As cities and counties across the country repeal breed-specific laws banning pit bulls, Denver and its largest neighbor, Aurora, are now on different trajectories with their bans.
Denver City Council cemented a measure Monday that will ask voters in November whether to repeal the city’s long-standing pit bull ban, replacing it with a type of restricted license. Aurora City Council rejected a similar ballot measure Monday in favor of strengthening current aggressive animal laws before trying to repeal the ban.
The American Veterinary Medical Association estimated in 2017 that some 900 cities across the country have some form of breed-specific legislation, but many are beginning to reverse course. Similar bans were repealed recently in the Kansas City metro area and Sioux City, Iowa, among other places. In addition, Castle Rock’s Town Council repealed its ban in 2018.
Denver Councilman Chris Herndon’s proposed repeal passed the City Council earlier this year, but it was vetoed by Mayor Michael Hancock.
All the while, Aurora residents and officials have been having similar conversations.
The talks are often emotional, peppered with those who have suffered from dog attacks or known someone who has. Even Hancock has said he was bitten by a pit bull as a child.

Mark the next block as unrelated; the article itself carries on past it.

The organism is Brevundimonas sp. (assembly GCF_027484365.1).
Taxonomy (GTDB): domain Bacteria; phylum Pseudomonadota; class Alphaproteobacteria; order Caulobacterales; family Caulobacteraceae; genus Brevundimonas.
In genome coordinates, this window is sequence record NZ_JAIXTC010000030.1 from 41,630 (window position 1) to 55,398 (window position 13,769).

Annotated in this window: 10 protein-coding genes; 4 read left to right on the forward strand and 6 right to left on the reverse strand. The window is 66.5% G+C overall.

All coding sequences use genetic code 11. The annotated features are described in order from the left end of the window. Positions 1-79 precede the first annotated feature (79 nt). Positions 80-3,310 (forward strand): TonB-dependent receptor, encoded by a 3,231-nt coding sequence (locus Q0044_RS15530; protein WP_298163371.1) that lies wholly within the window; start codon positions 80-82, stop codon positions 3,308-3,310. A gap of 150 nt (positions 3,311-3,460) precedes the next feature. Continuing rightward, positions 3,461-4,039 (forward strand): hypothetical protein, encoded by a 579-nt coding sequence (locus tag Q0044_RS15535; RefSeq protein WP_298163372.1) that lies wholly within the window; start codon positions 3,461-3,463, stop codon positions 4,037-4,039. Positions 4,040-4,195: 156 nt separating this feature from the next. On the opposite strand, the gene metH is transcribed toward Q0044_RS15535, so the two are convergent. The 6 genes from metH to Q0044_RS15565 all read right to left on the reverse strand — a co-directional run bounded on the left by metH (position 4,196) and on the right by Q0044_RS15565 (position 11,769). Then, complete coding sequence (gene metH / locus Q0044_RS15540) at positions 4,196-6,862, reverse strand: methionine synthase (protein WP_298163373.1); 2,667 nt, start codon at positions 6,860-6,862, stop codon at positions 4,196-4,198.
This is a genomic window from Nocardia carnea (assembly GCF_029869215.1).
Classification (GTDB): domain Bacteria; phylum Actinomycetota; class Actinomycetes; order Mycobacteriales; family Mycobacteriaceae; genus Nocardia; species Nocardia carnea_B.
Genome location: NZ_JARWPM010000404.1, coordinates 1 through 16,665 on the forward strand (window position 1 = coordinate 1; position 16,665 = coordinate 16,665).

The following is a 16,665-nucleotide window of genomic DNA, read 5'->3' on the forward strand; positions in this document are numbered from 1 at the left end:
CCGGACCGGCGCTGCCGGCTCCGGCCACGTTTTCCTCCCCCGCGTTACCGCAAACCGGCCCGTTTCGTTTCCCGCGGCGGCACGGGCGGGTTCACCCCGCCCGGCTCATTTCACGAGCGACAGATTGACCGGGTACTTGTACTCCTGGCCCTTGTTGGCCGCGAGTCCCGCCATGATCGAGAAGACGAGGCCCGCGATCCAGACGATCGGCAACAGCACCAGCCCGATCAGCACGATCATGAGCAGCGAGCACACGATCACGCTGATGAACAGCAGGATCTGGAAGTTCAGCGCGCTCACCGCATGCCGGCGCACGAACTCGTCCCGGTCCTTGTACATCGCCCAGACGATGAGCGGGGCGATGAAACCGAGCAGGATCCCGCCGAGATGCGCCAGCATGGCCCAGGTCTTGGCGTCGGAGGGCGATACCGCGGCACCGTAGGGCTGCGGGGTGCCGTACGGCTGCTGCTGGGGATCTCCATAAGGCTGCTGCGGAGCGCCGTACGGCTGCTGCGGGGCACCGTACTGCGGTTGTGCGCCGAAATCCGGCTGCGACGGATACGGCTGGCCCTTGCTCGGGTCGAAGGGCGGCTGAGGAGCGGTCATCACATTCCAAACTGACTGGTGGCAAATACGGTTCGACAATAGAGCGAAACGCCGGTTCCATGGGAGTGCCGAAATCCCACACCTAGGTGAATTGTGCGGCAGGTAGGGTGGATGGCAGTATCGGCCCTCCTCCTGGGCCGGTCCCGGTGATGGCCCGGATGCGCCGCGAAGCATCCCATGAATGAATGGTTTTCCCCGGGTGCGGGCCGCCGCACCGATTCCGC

But there are others who, while understanding the trepidation, argue that the data shows the breed-specific laws aren’t effective and have historically even been used to target communities of color.
When he voted for Herndon’s first repeal attempt this year, Councilman Jolon Clark said he had concerns about the move but he couldn’t ignore the data that veterinarians and other experts had shown him in support of the repeal.
Now the decision is up to Denver voters. If they approve the repeal, city officials will effectively create a restricted license for pit bulls. If owners — limited to two pit bulls per home — pay a higher fee than is required for other dogs, maintain appropriate paperwork and have no issues for three years, then the restriction would be removed.
Aurora will move much slower, if it repeals its ban at all.
A ballot measure had been proposed for Colorado’s third-largest city, but the City Council there shot it down Monday on a 7-3 vote. Instead, the group will consider a proposal to strengthen the city’s existing dangerous dog laws, which would offer municipal judges more flexibility in handling attack cases, said Nancy Sheffield, interim director of housing and community services.
The council will see how well that law works, if it’s approved, before determining whether to place a measure to repeal the city’s pit bull ban on the 2021 ballot at the earliest.